An interesting practice for sustainable wild crafting of oregano exists in Sütçüler township and its villages in Isparta province. Sütçüler oregano is an endemic species with high essential oil yield and high carvacrol content. Realizing the economic importance of this species which grows only in their region in the world, the collectors in four villages have established village cooperatives. These cooperatives in collaboration with the regional Forestry Office have drawn up a set of rules for the wild crafting of this oregano species. These rules require the collectors not to start harvesting before a predetermined date which usually is the first half of September while the plants are in the stage of late flowering/early fruiting. The collectors are permitted to harvest the plants with sickles or other sharp tools 5 cm above the ground. During this period, the peasants move to the high plateaus which belong to their village with their families, do the harvesting in their specified areas by the Village Headman, and bring down their harvest after drying, pounding and packaging in sacs to sell to the cooperative. An important aspect of this practice is that it has been an improvised initiative by the villagers directed by common sense and not through dictation. Cooperatives are established in the following villages: Çandir, Sarmemetler, Gümü and Beydilli. Their harvests in 1998 were as follows: Çandir (70–80 tons), Beydilli (80–100 tons), Sarmemetler (50 tons) and Gümü (20–30 tons). This type of harvesting has been practiced in these villages in the last five years.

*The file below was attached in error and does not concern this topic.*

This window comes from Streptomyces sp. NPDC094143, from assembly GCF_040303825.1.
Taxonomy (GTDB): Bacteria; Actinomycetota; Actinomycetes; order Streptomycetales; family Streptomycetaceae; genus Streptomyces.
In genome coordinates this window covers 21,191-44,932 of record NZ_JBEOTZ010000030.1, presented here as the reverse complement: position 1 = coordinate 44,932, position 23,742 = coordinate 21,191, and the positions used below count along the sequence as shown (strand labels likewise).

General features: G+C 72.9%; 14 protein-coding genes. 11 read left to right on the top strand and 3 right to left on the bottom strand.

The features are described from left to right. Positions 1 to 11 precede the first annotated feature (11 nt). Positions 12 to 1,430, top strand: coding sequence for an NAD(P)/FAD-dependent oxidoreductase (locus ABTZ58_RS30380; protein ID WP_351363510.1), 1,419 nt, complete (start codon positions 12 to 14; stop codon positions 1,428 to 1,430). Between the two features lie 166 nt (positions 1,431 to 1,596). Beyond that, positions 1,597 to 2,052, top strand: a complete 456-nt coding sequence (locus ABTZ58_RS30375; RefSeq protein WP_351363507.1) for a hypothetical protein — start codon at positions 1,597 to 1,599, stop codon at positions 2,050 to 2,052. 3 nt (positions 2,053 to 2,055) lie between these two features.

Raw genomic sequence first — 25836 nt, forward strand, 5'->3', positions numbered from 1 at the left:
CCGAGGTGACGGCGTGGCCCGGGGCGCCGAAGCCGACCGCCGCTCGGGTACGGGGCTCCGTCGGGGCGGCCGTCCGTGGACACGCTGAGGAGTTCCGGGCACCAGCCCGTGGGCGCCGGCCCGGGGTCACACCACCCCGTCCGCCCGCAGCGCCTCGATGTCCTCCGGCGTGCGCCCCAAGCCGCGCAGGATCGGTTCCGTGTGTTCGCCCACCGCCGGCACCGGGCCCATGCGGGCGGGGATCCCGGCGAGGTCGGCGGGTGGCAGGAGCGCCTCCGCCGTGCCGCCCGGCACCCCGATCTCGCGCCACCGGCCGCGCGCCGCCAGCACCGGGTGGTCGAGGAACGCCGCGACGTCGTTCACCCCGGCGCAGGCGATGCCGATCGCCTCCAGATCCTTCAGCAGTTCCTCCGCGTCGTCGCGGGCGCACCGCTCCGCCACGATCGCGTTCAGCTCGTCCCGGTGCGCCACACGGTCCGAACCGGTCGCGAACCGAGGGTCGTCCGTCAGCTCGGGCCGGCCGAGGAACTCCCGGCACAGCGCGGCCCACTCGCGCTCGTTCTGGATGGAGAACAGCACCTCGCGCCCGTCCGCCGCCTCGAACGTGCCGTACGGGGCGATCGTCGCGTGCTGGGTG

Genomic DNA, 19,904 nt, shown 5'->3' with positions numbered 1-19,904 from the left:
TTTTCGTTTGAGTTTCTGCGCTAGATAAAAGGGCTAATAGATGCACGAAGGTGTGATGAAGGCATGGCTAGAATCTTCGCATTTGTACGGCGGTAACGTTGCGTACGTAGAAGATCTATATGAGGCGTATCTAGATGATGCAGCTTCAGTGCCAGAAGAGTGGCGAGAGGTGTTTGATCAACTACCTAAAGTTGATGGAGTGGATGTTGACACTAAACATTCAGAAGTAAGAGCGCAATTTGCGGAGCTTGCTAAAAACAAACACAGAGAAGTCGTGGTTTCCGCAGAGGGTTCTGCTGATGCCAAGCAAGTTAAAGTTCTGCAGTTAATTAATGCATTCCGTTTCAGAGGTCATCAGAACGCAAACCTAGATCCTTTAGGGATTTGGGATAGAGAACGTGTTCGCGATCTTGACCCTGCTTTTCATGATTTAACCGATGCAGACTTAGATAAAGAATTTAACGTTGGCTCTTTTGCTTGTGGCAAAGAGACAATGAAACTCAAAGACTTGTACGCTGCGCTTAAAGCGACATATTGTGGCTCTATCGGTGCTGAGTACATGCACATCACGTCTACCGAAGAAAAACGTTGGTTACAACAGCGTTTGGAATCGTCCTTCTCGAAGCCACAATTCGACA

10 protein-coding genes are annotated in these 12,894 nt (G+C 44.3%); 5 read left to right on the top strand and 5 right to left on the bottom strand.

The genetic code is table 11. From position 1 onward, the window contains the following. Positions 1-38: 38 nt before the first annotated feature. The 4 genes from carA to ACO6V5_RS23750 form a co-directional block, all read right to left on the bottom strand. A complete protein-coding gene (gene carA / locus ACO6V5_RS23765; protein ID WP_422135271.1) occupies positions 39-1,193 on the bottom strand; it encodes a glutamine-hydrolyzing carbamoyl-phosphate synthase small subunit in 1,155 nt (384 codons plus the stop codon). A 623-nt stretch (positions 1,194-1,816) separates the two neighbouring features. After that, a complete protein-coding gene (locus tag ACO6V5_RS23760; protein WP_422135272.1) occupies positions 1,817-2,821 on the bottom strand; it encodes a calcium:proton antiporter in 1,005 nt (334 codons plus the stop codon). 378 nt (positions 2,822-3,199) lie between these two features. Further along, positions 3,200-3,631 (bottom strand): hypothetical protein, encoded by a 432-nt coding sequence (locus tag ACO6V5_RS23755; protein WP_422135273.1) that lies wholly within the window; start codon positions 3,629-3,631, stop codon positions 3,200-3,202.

Laurel (Laurus nobilis) (Lauraceae) is a bush which grows along the entire coast line of Turkey stretching from Artvin to Hatay. Laurel leaves are harvested for export or essential oil production in most parts of Turkey, however, in İçel and Hatay provinces, fruits are harvested and an aromatic fixed oil (Laurel berry oil) [Tehnel oil, Gar oil] is obtained by boiling the crushed berries in water followed by scooping out the floating oil. This oil has excellent frothing properties and therefore used in locally made soaps, and exported mainly to Arab countries and Germany.
In mountain villages of Silifke in Içel province, it is possible to see well looked-after laurel trees owned by the villagers. Each villager harvests berries from his own trees in a manner similar to harvesting olives. While in other parts of Turkey where wild growing laurel plants are butchered by cutting their entire branches to pluck leaves, here, the cared plants can grow to the height of a tree and no more measure of conservation is necessary.
Sideritis species (Labiatae) [Mountain Tea] are used as herbal tea in Turkey. Entire crop is obtained by wild crafting. They are sold locally and also exported mainly to Germany.
Since Turkey is one of the two main gene centres of Sideritis together with Spain, the rate of endemism is high. As dried inflorescenses are used to make tea, plants are collected while flowering.
We have recently made an interesting field observation. The unusual abundance of the endemic Sideritis vuralii around the Kayrak village caught our attention. When asked, the villagers told us that they had been planted by them upon discovery of its bee-attracting properties.
If a plant is found useful then necessary steps are taken by the people concerned for its survival.